You can find out more about the meeting and agenda here.

Leave a comment

Filed under Uncategorized

Interview: Linton Kwesi Johnson

Eminent dub-poet, scholar and political-activist, Linton Kwesi Johnson was born in rural Jamaica and moved to the UK as a youth to join his parents. They were part of the “Windrush Generation” – people invited over to the UK to aid the rebuilding of the UK post-WWII

Debi Ghose, presenter of the Brixton Allstars radio-show, spoke to him 30 years after the Brixton Riots.

When you first moved to London, what did you think of the British culture and how you were accepted into the UK?

Well, those of us who came from the Caribbean were coming from a British colony, so the British way of life was not alien to us. We spoke the English language, we were socialising to the cultural institutions familiar to Britain, we studied English literature and knew more about English history than we knew about our own history! The actual culture was not difficult, what was difficult was the racial hostility that we met when we came here.

When did you join the Black Panthers?

I joined the Black Panther movement in the late 1960s. I became interested as a schoolboy – I think I saw one of the newspapers that they used to sell on a Saturday, then started to attend meetings and joined the organisation’s youth section. Around that time, there was a Black Power movement in the USA, which had been preceded by a Civil Rights movement by Martin Luther King and the Southern Leadership Conference, so there was a wave of consciousness of Black Awakening for young people on both sides of the Atlantic. Our generation felt that we could no longer tolerate the things that our parents had tolerated and we wanted to change the society, so we got involved with those organisations that we thought were more effective in bringing about racial equality and social justice.

What did being part of the Black Panthers give you?

Being a Panther was a life changing experience for me, because for the first time I discovered Black history; I learnt about African culture, I discovered Black literature in terms of creative writing, novels, poetry and so on. It opened up a whole new world for me and was a profound influence. It was in the Panthers that I learned about the rudiments of organisation – how one goes about mobilising support and building a movement for change.

Was it at that point that you started writing poetry?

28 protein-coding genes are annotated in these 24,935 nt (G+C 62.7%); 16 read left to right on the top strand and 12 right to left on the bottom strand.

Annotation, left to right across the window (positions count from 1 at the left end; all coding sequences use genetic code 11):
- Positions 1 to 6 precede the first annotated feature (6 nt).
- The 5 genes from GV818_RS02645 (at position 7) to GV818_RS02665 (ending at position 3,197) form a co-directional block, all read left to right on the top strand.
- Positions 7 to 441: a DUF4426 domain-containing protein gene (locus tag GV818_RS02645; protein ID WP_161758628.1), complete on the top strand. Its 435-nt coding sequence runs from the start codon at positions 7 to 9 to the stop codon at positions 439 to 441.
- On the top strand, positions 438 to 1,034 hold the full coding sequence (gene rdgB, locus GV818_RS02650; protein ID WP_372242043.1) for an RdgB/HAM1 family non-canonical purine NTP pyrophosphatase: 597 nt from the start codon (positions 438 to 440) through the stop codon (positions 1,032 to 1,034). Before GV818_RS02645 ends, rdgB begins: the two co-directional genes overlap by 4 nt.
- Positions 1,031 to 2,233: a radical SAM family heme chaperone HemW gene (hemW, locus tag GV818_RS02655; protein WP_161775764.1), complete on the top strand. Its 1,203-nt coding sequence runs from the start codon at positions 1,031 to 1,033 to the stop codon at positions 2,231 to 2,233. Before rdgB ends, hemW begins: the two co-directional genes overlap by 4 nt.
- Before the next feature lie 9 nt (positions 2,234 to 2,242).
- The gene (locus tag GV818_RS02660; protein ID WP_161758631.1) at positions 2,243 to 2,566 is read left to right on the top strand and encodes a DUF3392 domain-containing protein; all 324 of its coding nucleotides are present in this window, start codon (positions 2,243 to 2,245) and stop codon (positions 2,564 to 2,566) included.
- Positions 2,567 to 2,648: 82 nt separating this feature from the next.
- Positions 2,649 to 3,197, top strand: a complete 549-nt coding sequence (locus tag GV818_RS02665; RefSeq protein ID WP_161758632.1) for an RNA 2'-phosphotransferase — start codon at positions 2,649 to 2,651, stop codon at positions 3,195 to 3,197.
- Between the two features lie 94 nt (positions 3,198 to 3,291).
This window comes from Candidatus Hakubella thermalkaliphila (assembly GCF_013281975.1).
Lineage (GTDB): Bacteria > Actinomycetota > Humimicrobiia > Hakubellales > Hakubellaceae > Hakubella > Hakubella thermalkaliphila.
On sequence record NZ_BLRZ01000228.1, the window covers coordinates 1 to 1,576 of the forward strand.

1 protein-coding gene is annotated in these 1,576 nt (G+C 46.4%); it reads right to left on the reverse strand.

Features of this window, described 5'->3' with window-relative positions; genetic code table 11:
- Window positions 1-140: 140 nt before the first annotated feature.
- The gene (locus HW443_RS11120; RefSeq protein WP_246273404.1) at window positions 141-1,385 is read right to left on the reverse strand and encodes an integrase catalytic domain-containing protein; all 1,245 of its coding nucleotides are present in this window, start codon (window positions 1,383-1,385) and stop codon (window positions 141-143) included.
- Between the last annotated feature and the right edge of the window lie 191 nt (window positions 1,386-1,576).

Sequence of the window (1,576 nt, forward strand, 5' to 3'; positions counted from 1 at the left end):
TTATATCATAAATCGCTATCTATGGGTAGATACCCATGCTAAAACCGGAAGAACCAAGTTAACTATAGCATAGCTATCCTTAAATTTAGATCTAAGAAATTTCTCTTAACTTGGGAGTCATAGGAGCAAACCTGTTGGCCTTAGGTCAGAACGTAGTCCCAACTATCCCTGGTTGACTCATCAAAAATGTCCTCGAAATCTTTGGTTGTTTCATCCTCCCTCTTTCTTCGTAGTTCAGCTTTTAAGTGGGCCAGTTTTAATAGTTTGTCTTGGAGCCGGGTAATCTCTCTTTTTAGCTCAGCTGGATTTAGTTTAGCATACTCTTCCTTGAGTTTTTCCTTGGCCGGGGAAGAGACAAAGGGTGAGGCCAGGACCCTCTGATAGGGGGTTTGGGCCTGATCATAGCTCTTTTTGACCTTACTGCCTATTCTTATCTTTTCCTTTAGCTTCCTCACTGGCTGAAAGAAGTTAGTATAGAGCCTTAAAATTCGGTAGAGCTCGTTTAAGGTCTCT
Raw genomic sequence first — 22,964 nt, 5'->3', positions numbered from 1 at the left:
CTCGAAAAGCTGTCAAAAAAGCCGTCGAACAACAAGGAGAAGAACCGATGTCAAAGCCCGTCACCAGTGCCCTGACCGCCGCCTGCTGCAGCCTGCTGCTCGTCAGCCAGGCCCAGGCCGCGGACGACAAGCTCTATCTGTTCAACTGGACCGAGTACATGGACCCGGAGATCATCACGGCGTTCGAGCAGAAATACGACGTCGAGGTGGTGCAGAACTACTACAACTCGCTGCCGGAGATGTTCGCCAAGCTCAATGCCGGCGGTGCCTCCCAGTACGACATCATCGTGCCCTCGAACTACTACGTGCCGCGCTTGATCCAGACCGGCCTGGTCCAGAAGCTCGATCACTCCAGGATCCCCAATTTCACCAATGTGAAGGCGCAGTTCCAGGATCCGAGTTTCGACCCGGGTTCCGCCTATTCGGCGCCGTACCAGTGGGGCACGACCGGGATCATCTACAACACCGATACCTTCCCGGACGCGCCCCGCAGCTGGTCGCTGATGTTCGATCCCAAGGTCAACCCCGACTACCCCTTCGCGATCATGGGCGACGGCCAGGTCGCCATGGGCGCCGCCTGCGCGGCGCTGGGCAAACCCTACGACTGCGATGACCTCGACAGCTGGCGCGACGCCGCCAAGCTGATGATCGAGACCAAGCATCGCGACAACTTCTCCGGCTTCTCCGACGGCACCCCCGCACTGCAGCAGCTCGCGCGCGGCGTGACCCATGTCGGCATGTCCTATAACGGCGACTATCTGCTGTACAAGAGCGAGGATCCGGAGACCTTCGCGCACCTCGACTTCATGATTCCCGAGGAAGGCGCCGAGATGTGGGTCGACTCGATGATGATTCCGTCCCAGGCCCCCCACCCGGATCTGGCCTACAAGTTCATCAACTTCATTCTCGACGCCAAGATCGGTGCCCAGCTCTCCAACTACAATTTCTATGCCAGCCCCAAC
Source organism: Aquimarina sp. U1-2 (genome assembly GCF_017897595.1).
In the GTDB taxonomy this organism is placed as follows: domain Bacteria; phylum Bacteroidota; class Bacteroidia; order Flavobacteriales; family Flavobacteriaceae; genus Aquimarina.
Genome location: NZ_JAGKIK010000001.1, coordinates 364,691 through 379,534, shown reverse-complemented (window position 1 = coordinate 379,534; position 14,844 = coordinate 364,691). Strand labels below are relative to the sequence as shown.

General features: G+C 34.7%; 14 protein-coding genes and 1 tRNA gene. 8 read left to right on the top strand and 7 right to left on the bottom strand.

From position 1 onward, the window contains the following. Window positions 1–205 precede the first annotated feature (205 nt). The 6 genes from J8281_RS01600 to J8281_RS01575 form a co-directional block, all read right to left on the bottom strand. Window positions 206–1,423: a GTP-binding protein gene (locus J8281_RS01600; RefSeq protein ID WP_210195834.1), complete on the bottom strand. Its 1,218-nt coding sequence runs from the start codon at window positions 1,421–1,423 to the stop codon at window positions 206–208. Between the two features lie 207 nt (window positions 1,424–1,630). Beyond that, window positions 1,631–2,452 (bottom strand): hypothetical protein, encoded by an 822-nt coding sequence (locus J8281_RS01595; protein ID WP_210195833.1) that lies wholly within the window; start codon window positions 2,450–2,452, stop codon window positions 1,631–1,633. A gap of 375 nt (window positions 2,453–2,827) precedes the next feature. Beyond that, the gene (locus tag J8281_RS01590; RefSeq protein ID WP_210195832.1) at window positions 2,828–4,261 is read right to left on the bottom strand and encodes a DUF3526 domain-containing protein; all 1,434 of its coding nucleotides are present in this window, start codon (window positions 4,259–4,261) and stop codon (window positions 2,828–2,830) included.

I came to poetry through politics, as a consequence to my involvement with the Black Panther movement and discovering Black literature. I was inspired to articulate in verse how I felt, and how the generation of Black youth to which I belonged felt about growing up in a racialised society.

Can you explain what the Brixton Riots were retaliating against?

What was happening, for want of a better term, was racial oppression. People were being discriminated against and victimised. We were constantly harassed, intimidated, beaten, and a significant section of us were criminalised – some people even died in police custody. It was very difficult to get justice in the courts, especially magistrates courts where it was your word against a police officer’s. You stood a better chance of getting justice with a jury, but all that was poisoned by politicians exploiting race, like Mrs Thatcher who talked about Britain being swamped by an alien culture; at that time, it created an atmosphere which made it very difficult for a black person or any ethnic minority person to get a not-guilty verdict in a court of law. There was discrimination in the place of work, people were racially abused, in school we were relegated to a third class education, and so on.

How did you feel when the situation culminated in the riots?

It was a feeling of sheer exhilaration that we’d had the chance to fight back and to give the police a bit of their own medicine which we had been taking for the longest time. It was a feeling of power. It was a feeling that things would never be the same again, and that sense of power came from what had happened 6 weeks before that – black people had marched through the streets of London to protest the death of 13 young blacks in a racist arson attack in a fire in New Cross on the 18th of January. That big march was called the Black People’s Day of Action and happened on the 2nd of March, and 6 weeks later the Brixton Riots happened. So that sense of power that we had felt from seeing 20,000 people marching through London – you can’t imagine it. That gave us a sense that we could change our situation and help London to become a better place, and rid it of the extremes of racial injustice.

How long was it after the riots that you felt changes?